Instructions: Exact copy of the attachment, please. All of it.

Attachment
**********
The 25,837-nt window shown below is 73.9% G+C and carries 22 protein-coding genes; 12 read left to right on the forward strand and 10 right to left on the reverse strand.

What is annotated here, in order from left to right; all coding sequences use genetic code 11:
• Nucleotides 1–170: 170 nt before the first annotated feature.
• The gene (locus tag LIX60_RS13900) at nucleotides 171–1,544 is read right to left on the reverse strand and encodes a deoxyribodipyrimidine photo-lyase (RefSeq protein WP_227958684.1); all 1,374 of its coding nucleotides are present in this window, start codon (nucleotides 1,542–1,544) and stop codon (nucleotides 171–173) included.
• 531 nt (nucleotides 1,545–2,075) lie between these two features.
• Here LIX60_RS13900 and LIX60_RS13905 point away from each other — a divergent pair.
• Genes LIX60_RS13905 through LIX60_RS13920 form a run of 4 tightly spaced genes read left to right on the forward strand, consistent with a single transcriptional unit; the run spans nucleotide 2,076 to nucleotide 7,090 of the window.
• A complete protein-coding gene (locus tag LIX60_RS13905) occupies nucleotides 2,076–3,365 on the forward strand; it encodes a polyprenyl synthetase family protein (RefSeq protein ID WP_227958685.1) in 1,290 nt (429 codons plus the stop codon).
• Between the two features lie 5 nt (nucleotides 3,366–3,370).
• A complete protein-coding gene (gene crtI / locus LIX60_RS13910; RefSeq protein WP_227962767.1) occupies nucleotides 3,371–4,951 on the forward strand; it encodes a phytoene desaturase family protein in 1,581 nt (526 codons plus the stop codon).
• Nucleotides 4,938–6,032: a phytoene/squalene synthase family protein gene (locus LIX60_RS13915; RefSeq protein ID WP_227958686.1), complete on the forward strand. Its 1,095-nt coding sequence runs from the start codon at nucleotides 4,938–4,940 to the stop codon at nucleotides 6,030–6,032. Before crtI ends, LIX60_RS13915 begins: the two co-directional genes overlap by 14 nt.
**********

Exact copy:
The 25,837-nt window shown below is 73.9% G+C and carries 22 protein-coding genes; 12 read left to right on the forward strand and 10 right to left on the reverse strand.

What is annotated here, in order from left to right; all coding sequences use genetic code 11:
• Nucleotides 1–170: 170 nt before the first annotated feature.
• The gene (locus tag LIX60_RS13900) at nucleotides 171–1,544 is read right to left on the reverse strand and encodes a deoxyribodipyrimidine photo-lyase (RefSeq protein WP_227958684.1); all 1,374 of its coding nucleotides are present in this window, start codon (nucleotides 1,542–1,544) and stop codon (nucleotides 171–173) included.
• 531 nt (nucleotides 1,545–2,075) lie between these two features.
• Here LIX60_RS13900 and LIX60_RS13905 point away from each other — a divergent pair.
• Genes LIX60_RS13905 through LIX60_RS13920 form a run of 4 tightly spaced genes read left to right on the forward strand, consistent with a single transcriptional unit; the run spans nucleotide 2,076 to nucleotide 7,090 of the window.
• A complete protein-coding gene (locus tag LIX60_RS13905) occupies nucleotides 2,076–3,365 on the forward strand; it encodes a polyprenyl synthetase family protein (RefSeq protein ID WP_227958685.1) in 1,290 nt (429 codons plus the stop codon).
• Between the two features lie 5 nt (nucleotides 3,366–3,370).
• A complete protein-coding gene (gene crtI / locus LIX60_RS13910; RefSeq protein WP_227962767.1) occupies nucleotides 3,371–4,951 on the forward strand; it encodes a phytoene desaturase family protein in 1,581 nt (526 codons plus the stop codon).
• Nucleotides 4,938–6,032: a phytoene/squalene synthase family protein gene (locus LIX60_RS13915; RefSeq protein ID WP_227958686.1), complete on the forward strand. Its 1,095-nt coding sequence runs from the start codon at nucleotides 4,938–4,940 to the stop codon at nucleotides 6,030–6,032. Before crtI ends, LIX60_RS13915 begins: the two co-directional genes overlap by 14 nt.